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WHO urges for controlled tobacco use to avoid heart ailments

The WHO official noted that within the health sector, one of the most important interventions governments can make is providing screening and health counselling services at the primary health care level.

By: PTI | New Delhi | Updated: September 29, 2016 1:23:27 am
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To decrease the burden of heart-related ailments, which claims over 8 million lives in Southeast Asia, the WHO asked India and other countries in the region to join hands with non-health sector bodies to control consumption of tobacco and processed foods.

“Maintaining a healthy heart is the best way to avoid life-threatening conditions such as heart disease and stroke which are among the most lethal killers in the WHO South-East Asia Region,” World Health Organisation (WHO) Regional Director for South-East Asia, Poonam Khetrapal Singh said on the eve of World Heart Day.

“These and other cardiovascular diseases account for a sizeable proportion of the 8.5 million people in the region dying of noncommunicable diseases every year, many of them prematurely,” she said.

Singh said governments can promote heart health and diminish the disease burden in a number of ways including building of public infrastructure such as parks and cycle ways and also by encouraging healthy lifestyle.

“Governments can forge partnerships with non-health sector organisations, including businesses and civil society,
to promote tobacco control, diminish alcohol use, and limit the consumption of processed foods and foods with high trans-fat and salt,” she said.

The WHO official noted that within the health sector, one of the most important interventions governments can make is providing screening and health counselling services at the primary health care level.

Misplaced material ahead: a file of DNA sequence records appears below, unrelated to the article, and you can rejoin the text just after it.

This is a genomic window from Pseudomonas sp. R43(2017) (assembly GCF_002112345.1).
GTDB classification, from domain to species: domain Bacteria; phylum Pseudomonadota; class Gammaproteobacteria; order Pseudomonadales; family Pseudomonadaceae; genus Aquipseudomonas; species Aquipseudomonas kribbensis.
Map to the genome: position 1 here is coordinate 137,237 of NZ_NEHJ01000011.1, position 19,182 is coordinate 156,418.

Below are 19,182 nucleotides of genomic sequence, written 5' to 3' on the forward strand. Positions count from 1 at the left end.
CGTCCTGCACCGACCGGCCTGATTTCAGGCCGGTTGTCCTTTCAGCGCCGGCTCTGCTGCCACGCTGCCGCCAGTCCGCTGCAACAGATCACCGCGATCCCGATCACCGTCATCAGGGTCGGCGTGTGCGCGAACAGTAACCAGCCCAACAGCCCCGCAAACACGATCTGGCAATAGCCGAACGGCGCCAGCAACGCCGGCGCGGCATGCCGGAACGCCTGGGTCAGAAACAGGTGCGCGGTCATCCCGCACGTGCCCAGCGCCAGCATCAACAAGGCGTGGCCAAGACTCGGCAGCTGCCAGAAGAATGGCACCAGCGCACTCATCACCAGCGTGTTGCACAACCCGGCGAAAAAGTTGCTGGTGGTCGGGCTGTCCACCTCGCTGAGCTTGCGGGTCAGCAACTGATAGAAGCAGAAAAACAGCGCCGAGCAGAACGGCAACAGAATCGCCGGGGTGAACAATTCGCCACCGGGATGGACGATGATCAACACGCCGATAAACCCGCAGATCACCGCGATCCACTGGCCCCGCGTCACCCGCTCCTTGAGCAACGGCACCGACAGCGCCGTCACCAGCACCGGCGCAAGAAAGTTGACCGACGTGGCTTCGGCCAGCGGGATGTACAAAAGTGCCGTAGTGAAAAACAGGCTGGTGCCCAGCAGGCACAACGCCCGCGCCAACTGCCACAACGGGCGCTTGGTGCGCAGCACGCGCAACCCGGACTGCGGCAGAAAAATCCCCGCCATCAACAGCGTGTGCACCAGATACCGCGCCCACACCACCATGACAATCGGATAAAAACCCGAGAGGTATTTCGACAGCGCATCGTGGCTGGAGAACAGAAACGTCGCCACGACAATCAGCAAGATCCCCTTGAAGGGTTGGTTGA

“Not only does this give people a better shot at avoiding cardiovascular diseases in the first place, but it also means that if and when conditions occur they can be managed before severe complications arise,” she said.

Countries in the WHO South-East Asia Region reiterated their commitment to take action against non-communicable diseases by adopting the Colombo Declaration earlier this month.

The Declaration calls for concerted Region-wide action to reverse the rising burden of cardiovascular disease among other noncommunicable diseases, placing particular emphasis on the primary health care approach, as well as other non-health sector initiatives.

“There are a few key habits individuals can cultivate. These include avoiding tobacco and alcohol consumption and
eating at least five servings of fruit and vegetables a day.”

“Limiting salt intake to less than one teaspoon a day is likewise critical to lowering blood pressure and mitigating the risk of heart attacks and strokes,” she said.

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